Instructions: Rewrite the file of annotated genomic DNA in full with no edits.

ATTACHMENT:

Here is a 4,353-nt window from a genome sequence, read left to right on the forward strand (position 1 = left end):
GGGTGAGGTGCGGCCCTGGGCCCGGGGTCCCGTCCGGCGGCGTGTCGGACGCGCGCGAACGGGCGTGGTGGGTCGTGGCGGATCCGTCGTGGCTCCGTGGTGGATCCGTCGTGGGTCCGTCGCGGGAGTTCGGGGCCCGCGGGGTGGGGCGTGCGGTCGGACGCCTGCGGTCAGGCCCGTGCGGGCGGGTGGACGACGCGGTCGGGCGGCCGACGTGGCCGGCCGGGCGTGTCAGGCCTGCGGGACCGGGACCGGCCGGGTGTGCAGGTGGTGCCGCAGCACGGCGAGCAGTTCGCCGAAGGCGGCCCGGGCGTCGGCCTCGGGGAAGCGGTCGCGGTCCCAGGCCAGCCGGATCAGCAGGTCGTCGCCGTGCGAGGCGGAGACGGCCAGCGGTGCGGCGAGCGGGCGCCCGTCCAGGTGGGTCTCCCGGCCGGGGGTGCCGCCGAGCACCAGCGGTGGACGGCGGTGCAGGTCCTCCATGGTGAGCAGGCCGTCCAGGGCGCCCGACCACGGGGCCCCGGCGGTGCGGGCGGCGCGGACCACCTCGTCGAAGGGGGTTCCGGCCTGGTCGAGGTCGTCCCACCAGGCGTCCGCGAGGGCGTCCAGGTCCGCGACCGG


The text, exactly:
Here is a 4,353-nt window from a genome sequence, read left to right on the forward strand (position 1 = left end):
GGGTGAGGTGCGGCCCTGGGCCCGGGGTCCCGTCCGGCGGCGTGTCGGACGCGCGCGAACGGGCGTGGTGGGTCGTGGCGGATCCGTCGTGGCTCCGTGGTGGATCCGTCGTGGGTCCGTCGCGGGAGTTCGGGGCCCGCGGGGTGGGGCGTGCGGTCGGACGCCTGCGGTCAGGCCCGTGCGGGCGGGTGGACGACGCGGTCGGGCGGCCGACGTGGCCGGCCGGGCGTGTCAGGCCTGCGGGACCGGGACCGGCCGGGTGTGCAGGTGGTGCCGCAGCACGGCGAGCAGTTCGCCGAAGGCGGCCCGGGCGTCGGCCTCGGGGAAGCGGTCGCGGTCCCAGGCCAGCCGGATCAGCAGGTCGTCGCCGTGCGAGGCGGAGACGGCCAGCGGTGCGGCGAGCGGGCGCCCGTCCAGGTGGGTCTCCCGGCCGGGGGTGCCGCCGAGCACCAGCGGTGGACGGCGGTGCAGGTCCTCCATGGTGAGCAGGCCGTCCAGGGCGCCCGACCACGGGGCCCCGGCGGTGCGGGCGGCGCGGACCACCTCGTCGAAGGGGGTTCCGGCCTGGTCGAGGTCGTCCCACCAGGCGTCCGCGAGGGCGTCCAGGTCCGCGACCGG